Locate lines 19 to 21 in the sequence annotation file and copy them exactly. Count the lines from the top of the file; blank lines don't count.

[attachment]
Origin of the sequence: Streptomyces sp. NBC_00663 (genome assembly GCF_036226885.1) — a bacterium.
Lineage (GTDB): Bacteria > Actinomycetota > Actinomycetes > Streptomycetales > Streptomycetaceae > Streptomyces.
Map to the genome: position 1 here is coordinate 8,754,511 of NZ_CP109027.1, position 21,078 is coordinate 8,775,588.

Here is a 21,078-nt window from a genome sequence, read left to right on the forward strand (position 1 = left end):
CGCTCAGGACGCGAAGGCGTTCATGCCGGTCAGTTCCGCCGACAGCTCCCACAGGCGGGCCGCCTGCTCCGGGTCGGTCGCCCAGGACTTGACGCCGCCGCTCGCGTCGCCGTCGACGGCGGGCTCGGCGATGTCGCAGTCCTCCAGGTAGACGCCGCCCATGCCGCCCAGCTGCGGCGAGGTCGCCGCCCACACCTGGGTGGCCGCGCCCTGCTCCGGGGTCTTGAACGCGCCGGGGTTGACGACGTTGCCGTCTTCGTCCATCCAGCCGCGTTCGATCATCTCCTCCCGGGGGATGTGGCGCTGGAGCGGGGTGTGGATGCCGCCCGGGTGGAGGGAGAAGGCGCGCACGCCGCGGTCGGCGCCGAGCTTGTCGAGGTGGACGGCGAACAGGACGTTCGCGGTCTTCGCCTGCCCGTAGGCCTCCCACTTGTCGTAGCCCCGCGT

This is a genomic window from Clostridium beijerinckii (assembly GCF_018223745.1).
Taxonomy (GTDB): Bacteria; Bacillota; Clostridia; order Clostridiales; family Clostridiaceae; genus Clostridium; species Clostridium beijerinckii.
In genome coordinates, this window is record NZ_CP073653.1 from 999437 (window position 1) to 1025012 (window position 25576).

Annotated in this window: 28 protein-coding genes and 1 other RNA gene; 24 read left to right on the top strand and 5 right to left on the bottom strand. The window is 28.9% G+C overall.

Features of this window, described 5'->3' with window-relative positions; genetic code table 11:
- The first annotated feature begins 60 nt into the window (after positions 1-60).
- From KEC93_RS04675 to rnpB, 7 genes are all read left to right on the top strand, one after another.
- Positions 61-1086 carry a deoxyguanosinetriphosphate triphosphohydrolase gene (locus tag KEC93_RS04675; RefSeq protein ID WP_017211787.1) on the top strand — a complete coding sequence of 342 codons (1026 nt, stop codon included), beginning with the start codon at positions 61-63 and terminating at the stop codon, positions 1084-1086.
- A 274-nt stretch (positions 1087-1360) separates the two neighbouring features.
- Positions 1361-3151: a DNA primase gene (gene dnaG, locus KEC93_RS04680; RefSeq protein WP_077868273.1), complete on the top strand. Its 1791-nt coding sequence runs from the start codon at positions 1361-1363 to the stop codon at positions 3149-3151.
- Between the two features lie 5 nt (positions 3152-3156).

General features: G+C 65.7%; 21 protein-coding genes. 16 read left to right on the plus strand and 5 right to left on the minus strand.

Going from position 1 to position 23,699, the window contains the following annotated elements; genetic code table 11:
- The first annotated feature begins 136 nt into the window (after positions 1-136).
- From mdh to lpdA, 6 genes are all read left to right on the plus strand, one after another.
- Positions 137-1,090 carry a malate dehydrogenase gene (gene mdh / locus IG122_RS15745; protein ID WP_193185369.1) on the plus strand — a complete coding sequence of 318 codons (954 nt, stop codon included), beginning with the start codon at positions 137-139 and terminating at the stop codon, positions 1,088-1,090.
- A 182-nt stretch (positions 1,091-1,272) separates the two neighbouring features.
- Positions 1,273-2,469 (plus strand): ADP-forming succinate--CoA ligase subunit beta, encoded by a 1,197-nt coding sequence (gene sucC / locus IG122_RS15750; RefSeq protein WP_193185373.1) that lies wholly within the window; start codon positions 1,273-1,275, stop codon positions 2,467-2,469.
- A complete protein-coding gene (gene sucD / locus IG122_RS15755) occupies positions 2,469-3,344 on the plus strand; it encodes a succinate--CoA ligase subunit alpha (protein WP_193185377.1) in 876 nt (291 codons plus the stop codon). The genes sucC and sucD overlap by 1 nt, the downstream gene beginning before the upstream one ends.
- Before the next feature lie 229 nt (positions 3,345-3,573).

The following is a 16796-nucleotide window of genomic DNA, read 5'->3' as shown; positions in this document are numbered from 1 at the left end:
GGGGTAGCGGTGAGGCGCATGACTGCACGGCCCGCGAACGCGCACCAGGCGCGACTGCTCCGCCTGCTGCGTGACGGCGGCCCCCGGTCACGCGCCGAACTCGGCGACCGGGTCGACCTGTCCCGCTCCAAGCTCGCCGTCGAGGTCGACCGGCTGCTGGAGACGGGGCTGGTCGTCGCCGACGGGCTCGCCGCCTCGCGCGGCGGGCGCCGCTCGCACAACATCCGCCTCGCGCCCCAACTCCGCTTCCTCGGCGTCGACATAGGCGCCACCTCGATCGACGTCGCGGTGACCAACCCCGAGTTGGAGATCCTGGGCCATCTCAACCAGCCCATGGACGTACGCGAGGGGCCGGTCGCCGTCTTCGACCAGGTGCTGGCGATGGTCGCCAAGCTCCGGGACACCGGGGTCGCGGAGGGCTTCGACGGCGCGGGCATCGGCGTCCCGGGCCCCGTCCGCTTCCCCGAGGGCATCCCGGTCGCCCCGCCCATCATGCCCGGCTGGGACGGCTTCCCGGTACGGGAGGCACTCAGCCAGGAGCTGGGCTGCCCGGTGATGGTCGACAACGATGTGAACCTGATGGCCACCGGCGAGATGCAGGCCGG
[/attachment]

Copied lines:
- The first annotated feature begins 136 nt into the window (after positions 1-136).
- From mdh to lpdA, 6 genes are all read left to right on the plus strand, one after another.
- Positions 137-1,090 carry a malate dehydrogenase gene (gene mdh / locus IG122_RS15745; protein ID WP_193185369.1) on the plus strand — a complete coding sequence of 318 codons (954 nt, stop codon included), beginning with the start codon at positions 137-139 and terminating at the stop codon, positions 1,088-1,090.